Don’t let a ‘pine beetle’ problem undermine your business, says Sharon.

I am writing this as I sit on a very comfortable coach travelling on the Coquihalla Highway on the east side of the Canadian Rockies. What a view! What an environment! Unspoilt and untouched by human hands.

I catch a glimpse of a grizzly bear with her cubs, searching for salmon from the turquoise waters of the river and I can think of little that could be more idyllic.

The trees don’t look so large from down below but they are stunning. On this trip I’ve learnt that they only grow for around six weeks of the year and some of them, not much bigger than our Christmas trees, are almost 400 years old. In the midst of the vastness and beauty of the trees there are a few brown ones, which we’re told have been infected by the pine beetle and have died. A pine beetle is a tiny insect that can barely be seen, yet the devastation they cause is colossal. In British Columbia alone they have affected 62,000 square miles of forest.

Beetle-mania

My mind comes back to travel and how much damage the equivalent of a little beetle can do. One minute’s media coverage can ruin years of building a programme to a destination. One negative member of staff can ruin a whole team. And one disruptive passenger can change the course of a flight and ruin it for everyone else.

Over many years, most independent travel agents have grown their businesses slowly, focusing on care and customer service. We train our staff, forge relationships with our clients, understand their needs and ultimately build a great database of repeat customers who come back to us because of that attention we have paid them over the years. Our teams are our business, and our clients get to depend on our staff.

But things can change suddenly. If a member of staff decides to move on, the negativity can spread like the pine beetle. Indeed, disruption or negativity of any sort in an independent business can cause devastation. Talk of Brexit, for example, can stop a world of people from travelling – and agents can get caught up in the negativity, especially if their targets may not be reached.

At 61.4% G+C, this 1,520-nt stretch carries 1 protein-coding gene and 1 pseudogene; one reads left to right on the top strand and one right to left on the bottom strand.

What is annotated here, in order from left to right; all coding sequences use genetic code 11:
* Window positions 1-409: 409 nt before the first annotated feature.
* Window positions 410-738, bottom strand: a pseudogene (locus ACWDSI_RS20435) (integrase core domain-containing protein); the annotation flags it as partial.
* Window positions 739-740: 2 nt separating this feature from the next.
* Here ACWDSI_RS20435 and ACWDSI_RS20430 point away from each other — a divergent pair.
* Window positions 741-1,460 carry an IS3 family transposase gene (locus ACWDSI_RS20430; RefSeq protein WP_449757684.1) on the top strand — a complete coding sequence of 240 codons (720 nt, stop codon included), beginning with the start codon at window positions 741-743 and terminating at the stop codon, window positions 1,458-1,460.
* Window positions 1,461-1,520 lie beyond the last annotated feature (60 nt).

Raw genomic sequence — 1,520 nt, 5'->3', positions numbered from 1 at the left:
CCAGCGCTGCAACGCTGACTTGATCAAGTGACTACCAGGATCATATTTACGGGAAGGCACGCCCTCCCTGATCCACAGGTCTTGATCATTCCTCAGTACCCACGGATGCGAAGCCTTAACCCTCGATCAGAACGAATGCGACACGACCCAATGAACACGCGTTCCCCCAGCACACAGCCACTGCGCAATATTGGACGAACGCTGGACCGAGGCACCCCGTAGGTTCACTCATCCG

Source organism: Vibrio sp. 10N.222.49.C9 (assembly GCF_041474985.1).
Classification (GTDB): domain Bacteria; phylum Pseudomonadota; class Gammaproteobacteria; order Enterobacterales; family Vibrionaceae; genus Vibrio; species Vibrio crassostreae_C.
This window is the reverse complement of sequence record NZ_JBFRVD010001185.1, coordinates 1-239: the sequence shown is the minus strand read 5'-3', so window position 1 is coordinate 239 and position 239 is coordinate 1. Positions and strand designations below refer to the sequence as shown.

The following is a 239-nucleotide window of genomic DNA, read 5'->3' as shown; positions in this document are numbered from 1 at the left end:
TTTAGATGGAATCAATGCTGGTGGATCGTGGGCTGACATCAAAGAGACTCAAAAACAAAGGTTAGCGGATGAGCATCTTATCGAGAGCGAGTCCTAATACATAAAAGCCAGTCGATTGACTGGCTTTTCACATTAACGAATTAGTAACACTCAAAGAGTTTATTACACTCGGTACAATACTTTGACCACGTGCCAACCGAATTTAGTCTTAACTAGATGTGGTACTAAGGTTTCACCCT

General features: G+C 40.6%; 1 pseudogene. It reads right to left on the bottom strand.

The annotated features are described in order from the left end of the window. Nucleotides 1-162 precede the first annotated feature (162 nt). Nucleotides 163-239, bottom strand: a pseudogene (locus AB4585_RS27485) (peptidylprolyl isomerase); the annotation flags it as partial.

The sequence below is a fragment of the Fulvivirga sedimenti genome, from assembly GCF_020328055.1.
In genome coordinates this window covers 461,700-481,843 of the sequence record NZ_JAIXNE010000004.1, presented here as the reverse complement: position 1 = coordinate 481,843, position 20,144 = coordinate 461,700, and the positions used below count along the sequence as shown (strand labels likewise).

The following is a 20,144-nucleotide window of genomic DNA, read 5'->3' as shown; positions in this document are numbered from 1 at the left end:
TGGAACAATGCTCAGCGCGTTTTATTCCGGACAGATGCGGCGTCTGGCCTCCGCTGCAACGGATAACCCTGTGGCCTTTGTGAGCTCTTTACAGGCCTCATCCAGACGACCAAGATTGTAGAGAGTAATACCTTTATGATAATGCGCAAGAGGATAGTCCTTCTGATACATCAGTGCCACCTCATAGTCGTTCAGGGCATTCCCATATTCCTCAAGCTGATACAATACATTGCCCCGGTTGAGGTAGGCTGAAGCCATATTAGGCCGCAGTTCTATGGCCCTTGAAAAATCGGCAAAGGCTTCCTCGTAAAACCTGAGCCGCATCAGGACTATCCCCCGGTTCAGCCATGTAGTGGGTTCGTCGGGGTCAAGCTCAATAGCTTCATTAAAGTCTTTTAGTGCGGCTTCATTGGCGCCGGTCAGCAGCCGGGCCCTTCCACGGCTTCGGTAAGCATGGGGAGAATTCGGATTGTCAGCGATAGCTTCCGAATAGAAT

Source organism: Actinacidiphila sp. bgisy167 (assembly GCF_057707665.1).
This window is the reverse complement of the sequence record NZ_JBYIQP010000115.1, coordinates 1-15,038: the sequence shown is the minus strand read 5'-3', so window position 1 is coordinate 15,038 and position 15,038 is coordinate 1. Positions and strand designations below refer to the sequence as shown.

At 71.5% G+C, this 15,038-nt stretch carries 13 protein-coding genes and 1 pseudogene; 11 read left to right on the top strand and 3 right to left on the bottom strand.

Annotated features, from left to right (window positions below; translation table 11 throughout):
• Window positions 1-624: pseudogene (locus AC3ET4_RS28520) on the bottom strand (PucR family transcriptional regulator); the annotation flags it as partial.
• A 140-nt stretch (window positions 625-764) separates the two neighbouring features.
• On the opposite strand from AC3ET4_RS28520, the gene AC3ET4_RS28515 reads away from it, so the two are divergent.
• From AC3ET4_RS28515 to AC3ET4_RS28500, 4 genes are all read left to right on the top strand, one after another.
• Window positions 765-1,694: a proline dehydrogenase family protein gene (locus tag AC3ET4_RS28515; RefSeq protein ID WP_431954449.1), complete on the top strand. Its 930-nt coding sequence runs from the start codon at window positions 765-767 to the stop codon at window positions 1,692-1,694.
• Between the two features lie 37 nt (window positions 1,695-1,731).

Lightning recovery

So how do we survive a ‘pine beetle’ in the travel industry? Well, it’s simple. Nature has a clever way of fixing things. The weather in Canada is pretty cold for most of the year but it also has its share of rain and thunderstorms. One strike of lightning can start a forest fire and, guess what? It burns the pine beetle, the pine kernels crack open and spread to make new trees, and the circle of life starts all over again.

Do you see what I am getting at? Get rid of the negativity and understand that if we all gave up in travel every time there was an internal or worldwide issue that affected our, we would all have a very short lifespan. Go with the flow and you can find innovative ways to strike lightning in to your business and get it growing again!

Remember, you are in control of turning your business around.


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Hat’s off to Air Canada

Air Canada really helped clients of mine this week. They had applied for their Canadian eTA in good time and had received a confirmation email.

Unfortunately, they didn’t notice their application was subject to further questions. A second email asking for more details went direct to my client’s junk box. It was only on arrival at the airport that they discovered their application had been unsuccessful. Step forward, Ann-Marie, an Air Canada supervisor. She made the clients feel relaxed, set them up with a new login and called the embassy on their behalf. It was sorted immediately.

Travel agents can’t apply for visas for clients. So hats off to Air Canada – that’s two new repeat customers!